Trema orientalis (L.) Blume
Blume, C.L. von (1856) Museum Botanicum Lugduno-Batavum 2 : 62.
Tree Peach; Rough Trema; Poison Peach; Peach Cedar; Large Poison Peach; Woolly Cedar; Cedar, Peach; Cedar, Woolly
Lenticels in longitudinal lines. Stripes and speckles normally obvious in the blaze. Tree crowns sparse but wide and spreading.
Leaf blades about 7-20 x 1.6-6 cm. Under surface of the leaf blade generally densely clothed in prostrate, fine, white silky hairs. The hairs are so dense as to completely obscure the green coloration of the leaf blade under surface. Upper surface scabrous and sparsely clothed in +/- prostrate hairs.
Inflorescences usually exceeding the petioles. Peduncles very obvious. Male inflorescence about 30-50 mm long with about 20-100 flowers. Female inflorescence about 15-25 mm long with about 5-15 flowers. Perianth lobes about 1.5-2 x 0.5-1 mm. Staminal filaments about 1-1.5 mm long. Ovary ovoid-conical, about 2 x 1 mm, stigmatic arms slender, about 1-1.5 mm long and spreading.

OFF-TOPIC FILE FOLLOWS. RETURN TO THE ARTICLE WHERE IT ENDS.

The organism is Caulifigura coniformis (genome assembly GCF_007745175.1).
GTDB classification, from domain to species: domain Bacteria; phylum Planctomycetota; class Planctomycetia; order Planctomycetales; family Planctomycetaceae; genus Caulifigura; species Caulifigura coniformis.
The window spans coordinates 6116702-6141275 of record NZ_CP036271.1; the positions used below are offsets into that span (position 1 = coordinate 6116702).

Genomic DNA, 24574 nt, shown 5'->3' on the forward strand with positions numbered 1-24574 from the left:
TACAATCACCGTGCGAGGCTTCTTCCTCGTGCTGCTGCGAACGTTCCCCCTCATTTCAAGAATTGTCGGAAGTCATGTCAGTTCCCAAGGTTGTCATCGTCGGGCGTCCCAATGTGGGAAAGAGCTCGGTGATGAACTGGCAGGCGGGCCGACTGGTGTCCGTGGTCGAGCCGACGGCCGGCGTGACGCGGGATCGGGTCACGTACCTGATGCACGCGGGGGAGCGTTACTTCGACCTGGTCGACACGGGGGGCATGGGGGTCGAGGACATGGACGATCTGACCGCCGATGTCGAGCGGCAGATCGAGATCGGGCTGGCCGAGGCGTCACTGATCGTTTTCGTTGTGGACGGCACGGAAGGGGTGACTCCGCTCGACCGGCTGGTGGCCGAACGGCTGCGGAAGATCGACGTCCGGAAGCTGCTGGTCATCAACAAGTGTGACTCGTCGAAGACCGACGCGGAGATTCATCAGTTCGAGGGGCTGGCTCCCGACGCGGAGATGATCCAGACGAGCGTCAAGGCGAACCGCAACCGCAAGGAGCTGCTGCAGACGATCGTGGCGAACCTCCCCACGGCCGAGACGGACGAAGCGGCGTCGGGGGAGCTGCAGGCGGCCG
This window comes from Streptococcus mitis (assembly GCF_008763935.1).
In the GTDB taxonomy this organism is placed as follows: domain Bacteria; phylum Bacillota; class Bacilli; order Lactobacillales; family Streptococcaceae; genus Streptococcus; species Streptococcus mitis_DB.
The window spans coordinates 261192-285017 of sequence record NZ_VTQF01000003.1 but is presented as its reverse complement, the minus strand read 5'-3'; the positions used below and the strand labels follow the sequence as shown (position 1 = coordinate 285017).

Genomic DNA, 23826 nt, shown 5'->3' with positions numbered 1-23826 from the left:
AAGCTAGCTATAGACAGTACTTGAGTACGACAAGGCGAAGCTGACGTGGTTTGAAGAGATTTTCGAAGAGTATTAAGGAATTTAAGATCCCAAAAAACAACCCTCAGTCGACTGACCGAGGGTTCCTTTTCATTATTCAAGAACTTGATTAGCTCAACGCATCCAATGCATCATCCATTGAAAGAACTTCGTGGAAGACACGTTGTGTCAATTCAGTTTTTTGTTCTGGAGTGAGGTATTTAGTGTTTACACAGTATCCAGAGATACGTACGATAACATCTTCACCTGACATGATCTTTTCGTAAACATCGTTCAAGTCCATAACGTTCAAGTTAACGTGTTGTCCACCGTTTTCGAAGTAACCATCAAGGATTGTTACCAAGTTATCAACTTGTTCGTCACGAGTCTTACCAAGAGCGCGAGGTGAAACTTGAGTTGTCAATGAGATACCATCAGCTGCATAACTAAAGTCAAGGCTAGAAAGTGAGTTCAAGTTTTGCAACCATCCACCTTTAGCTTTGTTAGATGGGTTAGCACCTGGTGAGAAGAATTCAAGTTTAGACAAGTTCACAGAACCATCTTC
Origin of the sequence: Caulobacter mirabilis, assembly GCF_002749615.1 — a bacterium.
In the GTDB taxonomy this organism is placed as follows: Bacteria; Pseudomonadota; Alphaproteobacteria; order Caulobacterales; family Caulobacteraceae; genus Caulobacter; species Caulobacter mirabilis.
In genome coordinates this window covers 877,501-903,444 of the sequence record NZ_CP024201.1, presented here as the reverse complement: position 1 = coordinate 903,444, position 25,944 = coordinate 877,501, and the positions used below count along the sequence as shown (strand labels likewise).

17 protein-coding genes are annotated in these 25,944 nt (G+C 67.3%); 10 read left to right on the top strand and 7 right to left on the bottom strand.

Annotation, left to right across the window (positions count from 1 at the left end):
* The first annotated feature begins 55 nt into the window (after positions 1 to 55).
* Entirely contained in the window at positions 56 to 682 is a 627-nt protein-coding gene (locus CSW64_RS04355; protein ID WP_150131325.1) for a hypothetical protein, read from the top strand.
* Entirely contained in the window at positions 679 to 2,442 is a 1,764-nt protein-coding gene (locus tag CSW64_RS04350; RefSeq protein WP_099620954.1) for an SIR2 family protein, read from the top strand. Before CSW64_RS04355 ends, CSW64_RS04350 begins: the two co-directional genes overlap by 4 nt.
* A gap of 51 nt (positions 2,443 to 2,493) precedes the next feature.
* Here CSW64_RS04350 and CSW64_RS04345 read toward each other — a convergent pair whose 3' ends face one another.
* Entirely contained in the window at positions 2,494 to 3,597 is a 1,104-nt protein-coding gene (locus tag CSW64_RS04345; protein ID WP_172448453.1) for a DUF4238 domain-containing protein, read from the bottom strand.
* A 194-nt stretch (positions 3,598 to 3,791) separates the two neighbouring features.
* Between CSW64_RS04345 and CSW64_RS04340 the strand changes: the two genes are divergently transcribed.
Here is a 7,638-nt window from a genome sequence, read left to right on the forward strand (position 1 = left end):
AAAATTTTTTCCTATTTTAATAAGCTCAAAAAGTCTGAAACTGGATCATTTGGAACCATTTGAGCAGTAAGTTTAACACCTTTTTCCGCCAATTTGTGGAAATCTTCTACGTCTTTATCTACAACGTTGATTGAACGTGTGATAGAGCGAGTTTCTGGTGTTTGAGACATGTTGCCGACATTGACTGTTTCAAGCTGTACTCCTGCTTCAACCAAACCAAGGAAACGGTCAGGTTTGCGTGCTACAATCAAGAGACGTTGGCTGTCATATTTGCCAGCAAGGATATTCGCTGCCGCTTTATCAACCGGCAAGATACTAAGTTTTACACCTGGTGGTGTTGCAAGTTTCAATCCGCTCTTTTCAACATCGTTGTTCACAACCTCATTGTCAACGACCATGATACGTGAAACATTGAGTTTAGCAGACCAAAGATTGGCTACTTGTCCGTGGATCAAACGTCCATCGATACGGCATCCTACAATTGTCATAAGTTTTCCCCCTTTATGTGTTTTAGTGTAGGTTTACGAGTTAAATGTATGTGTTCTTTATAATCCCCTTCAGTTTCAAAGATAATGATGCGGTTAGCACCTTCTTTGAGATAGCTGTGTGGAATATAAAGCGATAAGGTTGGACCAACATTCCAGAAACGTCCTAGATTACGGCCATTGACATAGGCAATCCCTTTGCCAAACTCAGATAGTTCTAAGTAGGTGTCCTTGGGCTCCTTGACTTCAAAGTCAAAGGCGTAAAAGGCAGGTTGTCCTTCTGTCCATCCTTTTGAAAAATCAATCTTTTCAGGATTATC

Cotyledons elliptic to obovate, about 5-8 mm long. First pair of leaves elliptic, ovate or obovate. Margin with about 4-6 teeth on each side. Both the upper and lower surfaces of the leaf blade densely clothed in short, stout, pale-coloured hairs. At the tenth leaf stage: leaf blade ovate, apex acute, base rounded, margin serrate with teeth along the entire margin of leaf blade, hairy on the upper surface at least along the midrib and main lateral veins, about 3-5 main lateral veins each side of the midrib; stipules small, linear-triangular. Seed germination time 14 to 39 days.
Occurs in CYP, NEQ, CEQ and southwards as far as coastal central Queensland near Bundaberg. Altitudinal range from sea level to 900 m. Grows in lowland and upland rain forest on a variety of sites. This species is a characteristic feature of rain forest regrowth. Also occurs in Africa, Asia, Malesia, the Solomon Islands and the Pacific islands.
This species may have medicinal properties.